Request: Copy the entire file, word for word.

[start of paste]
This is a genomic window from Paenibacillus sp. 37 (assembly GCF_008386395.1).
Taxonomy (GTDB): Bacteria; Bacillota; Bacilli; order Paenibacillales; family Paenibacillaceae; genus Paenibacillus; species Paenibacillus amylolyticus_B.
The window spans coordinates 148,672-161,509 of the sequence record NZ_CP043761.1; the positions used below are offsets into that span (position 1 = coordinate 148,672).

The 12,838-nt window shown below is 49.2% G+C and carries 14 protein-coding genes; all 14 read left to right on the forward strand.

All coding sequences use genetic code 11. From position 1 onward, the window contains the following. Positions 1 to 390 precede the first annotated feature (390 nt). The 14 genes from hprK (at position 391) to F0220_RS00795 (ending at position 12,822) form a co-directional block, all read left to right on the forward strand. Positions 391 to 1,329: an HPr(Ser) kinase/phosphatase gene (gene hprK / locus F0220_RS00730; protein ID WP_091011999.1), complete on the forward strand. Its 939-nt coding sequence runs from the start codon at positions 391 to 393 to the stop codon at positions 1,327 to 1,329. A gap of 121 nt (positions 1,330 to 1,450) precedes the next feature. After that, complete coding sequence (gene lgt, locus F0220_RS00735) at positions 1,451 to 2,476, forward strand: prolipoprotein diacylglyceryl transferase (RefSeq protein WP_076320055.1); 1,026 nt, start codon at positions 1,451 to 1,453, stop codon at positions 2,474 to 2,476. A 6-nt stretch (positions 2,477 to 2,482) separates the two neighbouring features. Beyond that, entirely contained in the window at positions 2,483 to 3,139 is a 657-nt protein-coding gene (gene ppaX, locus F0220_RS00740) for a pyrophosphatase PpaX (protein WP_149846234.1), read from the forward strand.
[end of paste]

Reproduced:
This is a genomic window from Paenibacillus sp. 37 (assembly GCF_008386395.1).
Taxonomy (GTDB): Bacteria; Bacillota; Bacilli; order Paenibacillales; family Paenibacillaceae; genus Paenibacillus; species Paenibacillus amylolyticus_B.
The window spans coordinates 148,672-161,509 of the sequence record NZ_CP043761.1; the positions used below are offsets into that span (position 1 = coordinate 148,672).

The 12,838-nt window shown below is 49.2% G+C and carries 14 protein-coding genes; all 14 read left to right on the forward strand.

All coding sequences use genetic code 11. From position 1 onward, the window contains the following. Positions 1 to 390 precede the first annotated feature (390 nt). The 14 genes from hprK (at position 391) to F0220_RS00795 (ending at position 12,822) form a co-directional block, all read left to right on the forward strand. Positions 391 to 1,329: an HPr(Ser) kinase/phosphatase gene (gene hprK / locus F0220_RS00730; protein ID WP_091011999.1), complete on the forward strand. Its 939-nt coding sequence runs from the start codon at positions 391 to 393 to the stop codon at positions 1,327 to 1,329. A gap of 121 nt (positions 1,330 to 1,450) precedes the next feature. After that, complete coding sequence (gene lgt, locus F0220_RS00735) at positions 1,451 to 2,476, forward strand: prolipoprotein diacylglyceryl transferase (RefSeq protein WP_076320055.1); 1,026 nt, start codon at positions 1,451 to 1,453, stop codon at positions 2,474 to 2,476. A 6-nt stretch (positions 2,477 to 2,482) separates the two neighbouring features. Beyond that, entirely contained in the window at positions 2,483 to 3,139 is a 657-nt protein-coding gene (gene ppaX, locus F0220_RS00740) for a pyrophosphatase PpaX (protein WP_149846234.1), read from the forward strand.